The study examined the influences of a student's prior knowledge and desired goal on the difficulties and benefits associated with learning from hypertext. Twelve students from an undergraduate course in educational psychology participated in the study. Students used a hypertext program (SKEIM, Kelly, 1993) to explore course content related to tests and measurements. The program automatically collects information about students' choices of topic, subtopic, and time on topic. Students were assigned to either a high or low prior knowledge category, based on whether they had prior exposure to the material, and were further assigned to subgroups with strong or weak goals. Students with strong goals were required to use the program to find the answers to specific questions whereas students in the weak goal condition were simply required to use the program for the general purpose of acquainting themselves with the material. Students were interviewed about their reactions to the program. They were also shown the pat h they had taken through the material and were asked about their choices. Results indicate that prior knowledge and goal strength are important contributors to students' cognitive and affective reactions to the hypertext system.
Vast, yet centralized, online hypermedia systems that can provide enormous amounts of information are now readily available within and outside of education, yet their design, particularly for learning, is not well understood. The hypermedia. environment is generally structured so that a user can click on a hot word or icon and explore a related topic. A user can potentially investigate an extensive amount of information in a relatively short period of time by simply following a path of interconnected concepts, creating a sort of journey (McAleese, 1989). In hypertext systems, a text-based form of hypermedia, the user reads a screen of text, decides what topic to explore further, and then attempts to pursue that topic.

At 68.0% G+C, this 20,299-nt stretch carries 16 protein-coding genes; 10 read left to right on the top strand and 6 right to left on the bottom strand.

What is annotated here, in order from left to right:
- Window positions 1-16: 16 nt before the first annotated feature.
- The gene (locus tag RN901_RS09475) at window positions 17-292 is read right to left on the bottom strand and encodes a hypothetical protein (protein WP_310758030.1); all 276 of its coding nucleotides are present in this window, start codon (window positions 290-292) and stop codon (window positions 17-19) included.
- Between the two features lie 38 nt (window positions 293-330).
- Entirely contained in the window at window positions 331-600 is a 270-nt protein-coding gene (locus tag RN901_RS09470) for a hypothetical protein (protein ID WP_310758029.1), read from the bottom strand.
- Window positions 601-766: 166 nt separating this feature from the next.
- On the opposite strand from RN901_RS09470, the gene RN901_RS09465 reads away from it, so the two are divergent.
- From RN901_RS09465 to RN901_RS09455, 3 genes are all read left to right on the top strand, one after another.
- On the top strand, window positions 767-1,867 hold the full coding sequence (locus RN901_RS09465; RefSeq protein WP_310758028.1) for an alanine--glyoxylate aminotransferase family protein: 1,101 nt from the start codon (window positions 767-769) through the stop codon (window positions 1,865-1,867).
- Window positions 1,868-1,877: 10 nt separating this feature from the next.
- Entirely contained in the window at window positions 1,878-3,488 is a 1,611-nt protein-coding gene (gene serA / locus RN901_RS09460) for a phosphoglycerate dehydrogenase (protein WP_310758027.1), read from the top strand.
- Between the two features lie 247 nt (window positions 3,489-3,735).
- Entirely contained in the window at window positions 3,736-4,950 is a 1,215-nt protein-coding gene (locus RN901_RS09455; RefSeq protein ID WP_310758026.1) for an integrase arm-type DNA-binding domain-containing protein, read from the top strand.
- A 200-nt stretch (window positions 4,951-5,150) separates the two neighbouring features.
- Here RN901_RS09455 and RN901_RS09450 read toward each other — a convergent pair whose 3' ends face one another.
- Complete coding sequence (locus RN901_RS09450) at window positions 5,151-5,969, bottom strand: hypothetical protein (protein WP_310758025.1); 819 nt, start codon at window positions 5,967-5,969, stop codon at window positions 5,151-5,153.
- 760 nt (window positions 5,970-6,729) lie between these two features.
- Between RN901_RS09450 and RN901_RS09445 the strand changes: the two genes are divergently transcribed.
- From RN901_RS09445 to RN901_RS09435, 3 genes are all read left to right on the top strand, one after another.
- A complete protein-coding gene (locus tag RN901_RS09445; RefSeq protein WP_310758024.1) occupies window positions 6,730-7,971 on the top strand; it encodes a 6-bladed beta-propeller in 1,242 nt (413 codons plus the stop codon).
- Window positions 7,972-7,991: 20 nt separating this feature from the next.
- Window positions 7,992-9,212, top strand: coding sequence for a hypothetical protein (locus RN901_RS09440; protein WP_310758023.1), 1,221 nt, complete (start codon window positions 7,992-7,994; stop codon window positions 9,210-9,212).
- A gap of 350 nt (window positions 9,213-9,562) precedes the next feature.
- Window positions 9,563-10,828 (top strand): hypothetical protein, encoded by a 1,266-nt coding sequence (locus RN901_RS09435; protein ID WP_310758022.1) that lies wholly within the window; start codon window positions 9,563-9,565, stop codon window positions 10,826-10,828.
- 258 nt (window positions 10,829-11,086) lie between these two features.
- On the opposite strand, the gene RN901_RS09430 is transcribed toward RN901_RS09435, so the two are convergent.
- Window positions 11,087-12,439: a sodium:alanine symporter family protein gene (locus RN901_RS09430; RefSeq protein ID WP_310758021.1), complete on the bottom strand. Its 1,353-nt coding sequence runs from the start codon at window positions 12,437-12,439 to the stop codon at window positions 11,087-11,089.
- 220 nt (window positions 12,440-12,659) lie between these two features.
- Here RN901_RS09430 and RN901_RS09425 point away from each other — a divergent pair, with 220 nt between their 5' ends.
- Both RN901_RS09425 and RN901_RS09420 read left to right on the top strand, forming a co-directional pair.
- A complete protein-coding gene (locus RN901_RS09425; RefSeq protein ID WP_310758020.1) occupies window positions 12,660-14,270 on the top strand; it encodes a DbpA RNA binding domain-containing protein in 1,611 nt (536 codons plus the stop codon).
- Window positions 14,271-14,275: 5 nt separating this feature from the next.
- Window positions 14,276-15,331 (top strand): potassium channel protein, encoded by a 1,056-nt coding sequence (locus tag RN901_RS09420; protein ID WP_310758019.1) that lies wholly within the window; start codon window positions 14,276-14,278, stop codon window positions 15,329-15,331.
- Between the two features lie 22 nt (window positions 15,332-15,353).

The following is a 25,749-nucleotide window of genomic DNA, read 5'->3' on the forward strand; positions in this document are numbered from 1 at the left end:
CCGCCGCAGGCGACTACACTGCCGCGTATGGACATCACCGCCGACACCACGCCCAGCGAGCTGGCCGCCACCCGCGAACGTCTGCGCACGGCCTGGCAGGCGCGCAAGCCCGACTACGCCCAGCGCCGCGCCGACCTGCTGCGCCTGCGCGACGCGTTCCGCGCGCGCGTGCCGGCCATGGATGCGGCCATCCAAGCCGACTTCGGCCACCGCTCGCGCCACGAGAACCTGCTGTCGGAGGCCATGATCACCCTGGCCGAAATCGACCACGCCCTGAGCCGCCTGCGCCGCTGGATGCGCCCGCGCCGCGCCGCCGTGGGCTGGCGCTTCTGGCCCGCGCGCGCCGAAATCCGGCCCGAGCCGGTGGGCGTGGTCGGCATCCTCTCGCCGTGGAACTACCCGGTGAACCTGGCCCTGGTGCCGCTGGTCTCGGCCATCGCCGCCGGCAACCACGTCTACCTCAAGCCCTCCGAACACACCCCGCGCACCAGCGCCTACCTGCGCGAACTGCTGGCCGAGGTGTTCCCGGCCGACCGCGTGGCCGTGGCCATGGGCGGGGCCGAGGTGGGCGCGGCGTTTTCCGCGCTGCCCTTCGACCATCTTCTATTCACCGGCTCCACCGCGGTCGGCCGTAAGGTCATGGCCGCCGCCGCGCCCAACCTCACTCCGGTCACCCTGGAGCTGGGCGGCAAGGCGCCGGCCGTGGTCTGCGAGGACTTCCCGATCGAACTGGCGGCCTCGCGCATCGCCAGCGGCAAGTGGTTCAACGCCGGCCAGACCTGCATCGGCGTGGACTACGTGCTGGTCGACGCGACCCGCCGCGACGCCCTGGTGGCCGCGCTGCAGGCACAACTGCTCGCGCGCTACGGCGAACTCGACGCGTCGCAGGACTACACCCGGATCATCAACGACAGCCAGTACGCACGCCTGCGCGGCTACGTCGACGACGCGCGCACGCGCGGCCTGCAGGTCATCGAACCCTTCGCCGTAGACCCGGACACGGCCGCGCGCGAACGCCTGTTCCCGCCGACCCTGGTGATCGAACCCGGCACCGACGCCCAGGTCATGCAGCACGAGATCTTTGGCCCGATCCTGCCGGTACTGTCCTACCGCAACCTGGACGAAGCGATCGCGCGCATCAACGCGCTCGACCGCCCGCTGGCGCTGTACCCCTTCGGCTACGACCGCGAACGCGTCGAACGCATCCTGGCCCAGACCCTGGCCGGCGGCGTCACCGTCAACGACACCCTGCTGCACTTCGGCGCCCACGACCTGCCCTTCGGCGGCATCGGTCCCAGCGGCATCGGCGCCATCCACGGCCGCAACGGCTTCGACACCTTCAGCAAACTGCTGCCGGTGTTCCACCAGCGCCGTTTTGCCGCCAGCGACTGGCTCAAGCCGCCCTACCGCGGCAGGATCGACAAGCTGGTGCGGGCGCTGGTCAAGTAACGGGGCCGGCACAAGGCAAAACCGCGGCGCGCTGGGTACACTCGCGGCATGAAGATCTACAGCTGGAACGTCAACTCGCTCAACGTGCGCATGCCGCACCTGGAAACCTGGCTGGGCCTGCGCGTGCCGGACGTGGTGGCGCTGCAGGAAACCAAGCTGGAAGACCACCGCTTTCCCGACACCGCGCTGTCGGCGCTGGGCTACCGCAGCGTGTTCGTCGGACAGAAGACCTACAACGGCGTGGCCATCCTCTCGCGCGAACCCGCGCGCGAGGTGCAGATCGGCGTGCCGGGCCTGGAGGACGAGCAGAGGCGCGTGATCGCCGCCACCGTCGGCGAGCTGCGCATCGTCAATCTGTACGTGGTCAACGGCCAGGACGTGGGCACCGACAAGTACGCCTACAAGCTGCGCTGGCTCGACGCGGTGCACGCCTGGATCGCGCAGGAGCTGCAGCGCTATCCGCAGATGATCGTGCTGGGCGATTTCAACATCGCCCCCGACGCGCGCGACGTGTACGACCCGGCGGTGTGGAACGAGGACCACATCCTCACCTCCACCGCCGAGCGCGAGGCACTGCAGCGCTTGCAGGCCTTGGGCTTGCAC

Acquiring knowledge from a hypertext database can be a complex activity, placing great demands on a learner's capacity to understand new material white simultaneously navigating through a system. A commonly recognized difficulty with hypertext is the possibility of getting disoriented within a morass of data and information (Conklin, 1987; Dias & Sousa, 1997; Dias, Gomes, & Correia, 1999; Edwards & Hardman, 1989; Hammond & Allison, 1989). Navigational disorientation often occurs when a user suffers from cogritive overload as a result of being confronted with a mass of links through which to navigate with little structural support (Girill & Luk, 1992). A number of different approaches have been adopted to reduce the risk of navigational disorientation (Dias et al., 1999). Many of these efforts have focused on designing the hardware or software to minimize overload (Dias et al., 1999). Recent research showed that a more treelike or hierarchical text structure limits navigational difficulties as compared to a p urely heterarchical structure (Girill & Luk, 1992; Lin & Davidson-Shivers, 1996; Stanton, Taylor, & Tweedie, 1992; Billingsly, 1982).
While carefully structured hypertext can alleviate some navigation difficulties, disorientation is not just a function of the size or complexity of a database. Design characteristics of the hypertext environment (e.g., linking structures) interact with learner characteristics to enhance or limit performance (Beishuizen, Jeskijk, & Zanting, 1996; Dias & Sousa, 1997; Lin & Davidson-Shivers, 1996; McGregor, 1999). Among the variables known to interact with structural characteristics of software such as linking structures are users' prior knowledge and cognitive styles (Beishuizen et al., 1996; Lin & Davison-Shivers, 1996; McGregor, 1999).
Kelly (1993) showed that disoriented search behavior could be observed even when students were provided with a strict hierarchical hypertext structure and a very narrow choice of topic. …